After this less than in-depth analysis of the year we came to the meat of it. He never once mentioned the world financial and economic crisis, but he said that "the country is under economic oppression." He added that a couple of days before in a speech he referred to "economic hamstringing," but there is no contradiction here because "hamstringing and oppression mean the same thing." The oppressor is the socialist government that has to be removed somehow in order to have a better 2009. He made no secret of how he hopes to achieve his goal: through strikes pressure can be put on the government until it is forced to resign. In plain language, he is hoping that the strikes already underway at MÁV (Hungarian National Railroads) and at the Budapest Airport will be long and will weaken the Hungarian government's position. He didn't go into details but I'm almost certain that his great hope was the impending general strike of all state employees promised for January 12. And now comes the newest disappointment. Yesterday the police and the military signed a contract with the government, and this morning an agreement was reached with all trade unions representing state employees with the exception of two very radical unions representing a few thousand teachers and health care workers. Another piece of bad news also from yesterday, the Budapest transit workers signed a contract and therefore there will be no strikes of the bus drivers. A terrible blow to Orbán: no Budapest transit strike, no general strike. Therefore it is unlikely that he can use the power of the trade unions to overthrow the Hungarian government.
However, his open admission that trade unions can or should be used for political purposes upset everybody. Even trade union leaders regretted Orbán's reference to them as political factors. MSZP of course was only too happy to have caught Orbán admitting what they suspected all along–that Orbán is behind these strikes. Especially in the case of István Gaskó. Everybody is wondering what kind of promises Gaskó received in case Viktor Orbán is the next prime minister. Because surely, Gaskó knows as well as everybody else that his demands will never be met. They cannot be met. As far as the Budapest Airport is concerned, initially I didn't think that the workers there (quite well paid) had any political agenda, but by yesterday I wasn't so sure. The day before an agreement seemed to be close. A contract was prepared on the basis of successful negotiations. The management signed it and presented it to the trade union leaders for their signature. Suddenly, out of the blue, the head of the trade union changed his mind. No agreement. At the same time Gaskó who a couple of days before categorically promised that he would suspend the strike for Christmas also changed his mind. The strike will continue throughout the holidays. Well, that cannot be a coincidence. It seems to me that the agreement with the Budapest Transit Workers Union and the fact that the general strike will not materialize completely upset the apple cart and efforts had to be redoubled at the two current strikes.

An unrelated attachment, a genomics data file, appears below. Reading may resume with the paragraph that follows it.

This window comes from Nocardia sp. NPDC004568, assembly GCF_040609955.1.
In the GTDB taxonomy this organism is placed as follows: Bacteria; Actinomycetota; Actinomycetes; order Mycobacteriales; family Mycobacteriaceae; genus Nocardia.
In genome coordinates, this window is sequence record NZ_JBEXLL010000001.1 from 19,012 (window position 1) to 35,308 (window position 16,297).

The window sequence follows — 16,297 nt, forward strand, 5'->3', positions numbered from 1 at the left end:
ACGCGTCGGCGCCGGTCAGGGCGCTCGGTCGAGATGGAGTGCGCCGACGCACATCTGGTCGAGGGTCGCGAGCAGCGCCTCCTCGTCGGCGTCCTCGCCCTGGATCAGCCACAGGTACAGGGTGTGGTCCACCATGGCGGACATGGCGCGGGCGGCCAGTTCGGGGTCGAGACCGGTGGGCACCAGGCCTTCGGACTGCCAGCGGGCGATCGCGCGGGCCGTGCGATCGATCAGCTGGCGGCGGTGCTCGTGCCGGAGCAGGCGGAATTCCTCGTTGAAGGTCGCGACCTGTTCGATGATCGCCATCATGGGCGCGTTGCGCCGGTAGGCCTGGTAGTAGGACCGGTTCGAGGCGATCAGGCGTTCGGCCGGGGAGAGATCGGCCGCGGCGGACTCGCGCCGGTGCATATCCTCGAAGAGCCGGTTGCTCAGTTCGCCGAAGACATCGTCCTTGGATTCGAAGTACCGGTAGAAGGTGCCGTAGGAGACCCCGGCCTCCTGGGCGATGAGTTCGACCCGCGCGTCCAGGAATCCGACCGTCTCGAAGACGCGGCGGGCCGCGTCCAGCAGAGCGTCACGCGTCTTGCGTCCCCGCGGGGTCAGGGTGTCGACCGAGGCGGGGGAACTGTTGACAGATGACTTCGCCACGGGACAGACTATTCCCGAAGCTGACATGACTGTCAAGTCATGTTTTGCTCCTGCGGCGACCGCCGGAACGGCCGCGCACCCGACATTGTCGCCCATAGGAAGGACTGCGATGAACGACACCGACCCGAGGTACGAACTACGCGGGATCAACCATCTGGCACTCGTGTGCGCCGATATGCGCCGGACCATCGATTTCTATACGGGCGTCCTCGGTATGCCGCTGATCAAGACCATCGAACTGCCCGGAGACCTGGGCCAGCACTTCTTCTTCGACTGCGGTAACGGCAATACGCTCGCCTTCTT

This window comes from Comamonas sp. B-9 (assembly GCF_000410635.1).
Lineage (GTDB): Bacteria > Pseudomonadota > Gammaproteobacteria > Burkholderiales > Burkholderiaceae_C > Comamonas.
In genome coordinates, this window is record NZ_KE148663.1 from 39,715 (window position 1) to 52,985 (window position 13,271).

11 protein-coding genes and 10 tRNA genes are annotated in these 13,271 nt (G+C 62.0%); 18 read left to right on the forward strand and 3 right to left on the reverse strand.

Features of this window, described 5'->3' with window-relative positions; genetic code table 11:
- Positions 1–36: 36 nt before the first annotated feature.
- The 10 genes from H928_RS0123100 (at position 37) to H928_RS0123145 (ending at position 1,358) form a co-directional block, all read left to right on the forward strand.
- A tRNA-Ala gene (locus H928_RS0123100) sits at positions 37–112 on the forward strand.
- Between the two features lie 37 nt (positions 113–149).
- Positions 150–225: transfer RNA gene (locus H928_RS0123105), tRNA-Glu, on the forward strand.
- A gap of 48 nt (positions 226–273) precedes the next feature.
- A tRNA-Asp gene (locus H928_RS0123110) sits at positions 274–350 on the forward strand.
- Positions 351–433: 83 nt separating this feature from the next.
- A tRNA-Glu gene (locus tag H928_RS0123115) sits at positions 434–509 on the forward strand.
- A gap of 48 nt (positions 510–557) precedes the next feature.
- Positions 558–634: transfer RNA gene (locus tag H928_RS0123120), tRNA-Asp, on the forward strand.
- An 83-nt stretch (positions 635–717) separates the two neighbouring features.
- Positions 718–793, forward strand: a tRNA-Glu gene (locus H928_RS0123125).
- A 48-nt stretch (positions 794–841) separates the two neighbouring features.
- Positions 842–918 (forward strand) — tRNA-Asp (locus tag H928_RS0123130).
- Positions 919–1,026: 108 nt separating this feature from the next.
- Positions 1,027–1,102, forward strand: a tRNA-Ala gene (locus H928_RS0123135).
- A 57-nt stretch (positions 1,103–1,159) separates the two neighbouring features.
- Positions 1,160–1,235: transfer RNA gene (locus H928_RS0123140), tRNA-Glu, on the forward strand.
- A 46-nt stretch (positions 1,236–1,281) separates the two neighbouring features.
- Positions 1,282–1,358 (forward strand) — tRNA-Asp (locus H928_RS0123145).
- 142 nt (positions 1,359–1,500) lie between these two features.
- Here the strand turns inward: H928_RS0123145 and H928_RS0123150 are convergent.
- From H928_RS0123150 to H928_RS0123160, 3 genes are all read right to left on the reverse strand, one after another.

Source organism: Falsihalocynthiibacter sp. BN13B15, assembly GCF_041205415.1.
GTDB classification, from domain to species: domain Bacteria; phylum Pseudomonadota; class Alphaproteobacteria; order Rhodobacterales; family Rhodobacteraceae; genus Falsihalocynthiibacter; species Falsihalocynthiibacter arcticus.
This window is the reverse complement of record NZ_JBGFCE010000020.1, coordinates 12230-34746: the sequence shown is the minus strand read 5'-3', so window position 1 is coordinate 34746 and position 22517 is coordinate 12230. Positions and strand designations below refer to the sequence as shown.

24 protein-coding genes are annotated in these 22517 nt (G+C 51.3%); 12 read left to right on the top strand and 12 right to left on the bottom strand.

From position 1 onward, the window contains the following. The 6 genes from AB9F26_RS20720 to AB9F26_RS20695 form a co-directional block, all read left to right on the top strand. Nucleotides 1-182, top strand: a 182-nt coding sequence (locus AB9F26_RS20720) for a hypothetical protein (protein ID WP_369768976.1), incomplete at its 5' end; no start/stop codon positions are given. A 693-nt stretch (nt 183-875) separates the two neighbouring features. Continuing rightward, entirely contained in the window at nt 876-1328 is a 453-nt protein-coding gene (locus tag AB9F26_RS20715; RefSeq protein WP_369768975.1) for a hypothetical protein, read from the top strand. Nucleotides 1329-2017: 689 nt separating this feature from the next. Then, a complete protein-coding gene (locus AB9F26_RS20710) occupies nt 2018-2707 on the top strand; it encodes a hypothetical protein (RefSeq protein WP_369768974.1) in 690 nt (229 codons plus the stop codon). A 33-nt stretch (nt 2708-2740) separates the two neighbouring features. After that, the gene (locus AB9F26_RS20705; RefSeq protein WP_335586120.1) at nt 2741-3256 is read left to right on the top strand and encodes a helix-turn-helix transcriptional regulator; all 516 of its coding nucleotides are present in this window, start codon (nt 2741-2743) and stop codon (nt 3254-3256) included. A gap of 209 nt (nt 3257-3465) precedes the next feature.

The two strikes are not faring as well as the trade union leaders or Orbán hoped. The Budapest Airport is functioning quite well. On the one hand, the owner of the Budapest Airport imported forty Greek workers to replace the missing Hungarians and, on the other, a lot of workers showed up anyway against the wishes of the trade union leaders. As far as the railroad strike is concerned, Volán, the Hungarian bus service (the equivalent of Greyhound, except not a private but a state company) has initiated more frequent runs and allowed people to use their railroad tickets on the buses. As for public opinion? According to the latest Szonda Ipsos poll 52% of the people disapprove of the MÁV strike organized by István Gaskó. Of course, MSZP supporters are overwhelmingly against the strike (81%) but even among Fidesz voters there are slightly more people against the strike (48%) than supporting it (43%). And today an even worse piece of news for Orbán: 71% of the population disapprove of Orbán's refusal to meet Gyurcsány. Moreover, and this is significant: even among Fidesz supporters 64% approve of Gyurcsány's suggestion for a meeting.
I must say I'm not surprised. I have been saying for weeks that Orbán's strategy is dead wrong. Not only will Gyurcsány's government not disappear in 2009 but Fidesz will lose some of its voters as well. Perhaps Orbán's vision is clouded by his hatred of his rival. But is there no one in his party who could set him straight?